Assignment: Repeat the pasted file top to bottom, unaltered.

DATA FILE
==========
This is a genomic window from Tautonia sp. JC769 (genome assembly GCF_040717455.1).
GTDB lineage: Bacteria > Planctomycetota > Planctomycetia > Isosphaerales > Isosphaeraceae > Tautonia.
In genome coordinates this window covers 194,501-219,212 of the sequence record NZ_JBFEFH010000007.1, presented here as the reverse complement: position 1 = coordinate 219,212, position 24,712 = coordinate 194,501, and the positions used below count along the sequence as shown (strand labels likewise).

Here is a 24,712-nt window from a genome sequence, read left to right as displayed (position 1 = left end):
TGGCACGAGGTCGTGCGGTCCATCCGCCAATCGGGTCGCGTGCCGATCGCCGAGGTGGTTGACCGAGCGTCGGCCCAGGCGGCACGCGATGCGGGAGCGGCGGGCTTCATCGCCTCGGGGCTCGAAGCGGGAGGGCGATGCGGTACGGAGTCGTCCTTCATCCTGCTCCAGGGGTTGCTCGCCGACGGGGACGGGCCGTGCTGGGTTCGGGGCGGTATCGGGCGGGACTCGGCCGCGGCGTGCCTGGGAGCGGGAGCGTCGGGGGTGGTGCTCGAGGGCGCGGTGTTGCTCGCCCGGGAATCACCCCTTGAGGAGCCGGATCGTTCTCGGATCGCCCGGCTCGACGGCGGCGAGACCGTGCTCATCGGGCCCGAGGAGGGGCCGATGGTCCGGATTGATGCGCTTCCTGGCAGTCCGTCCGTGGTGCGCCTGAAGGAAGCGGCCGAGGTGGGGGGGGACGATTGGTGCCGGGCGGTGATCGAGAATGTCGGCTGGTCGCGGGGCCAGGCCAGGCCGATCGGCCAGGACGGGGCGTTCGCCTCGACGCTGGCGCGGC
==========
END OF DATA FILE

This is a genomic window from Tautonia sp. JC769 (genome assembly GCF_040717455.1).
GTDB lineage: Bacteria > Planctomycetota > Planctomycetia > Isosphaerales > Isosphaeraceae > Tautonia.
In genome coordinates this window covers 194,501-219,212 of the sequence record NZ_JBFEFH010000007.1, presented here as the reverse complement: position 1 = coordinate 219,212, position 24,712 = coordinate 194,501, and the positions used below count along the sequence as shown (strand labels likewise).

Here is a 24,712-nt window from a genome sequence, read left to right as displayed (position 1 = left end):
TGGCACGAGGTCGTGCGGTCCATCCGCCAATCGGGTCGCGTGCCGATCGCCGAGGTGGTTGACCGAGCGTCGGCCCAGGCGGCACGCGATGCGGGAGCGGCGGGCTTCATCGCCTCGGGGCTCGAAGCGGGAGGGCGATGCGGTACGGAGTCGTCCTTCATCCTGCTCCAGGGGTTGCTCGCCGACGGGGACGGGCCGTGCTGGGTTCGGGGCGGTATCGGGCGGGACTCGGCCGCGGCGTGCCTGGGAGCGGGAGCGTCGGGGGTGGTGCTCGAGGGCGCGGTGTTGCTCGCCCGGGAATCACCCCTTGAGGAGCCGGATCGTTCTCGGATCGCCCGGCTCGACGGCGGCGAGACCGTGCTCATCGGGCCCGAGGAGGGGCCGATGGTCCGGATTGATGCGCTTCCTGGCAGTCCGTCCGTGGTGCGCCTGAAGGAAGCGGCCGAGGTGGGGGGGGACGATTGGTGCCGGGCGGTGATCGAGAATGTCGGCTGGTCGCGGGGCCAGGCCAGGCCGATCGGCCAGGACGGGGCGTTCGCCTCGACGCTGGCGCGGC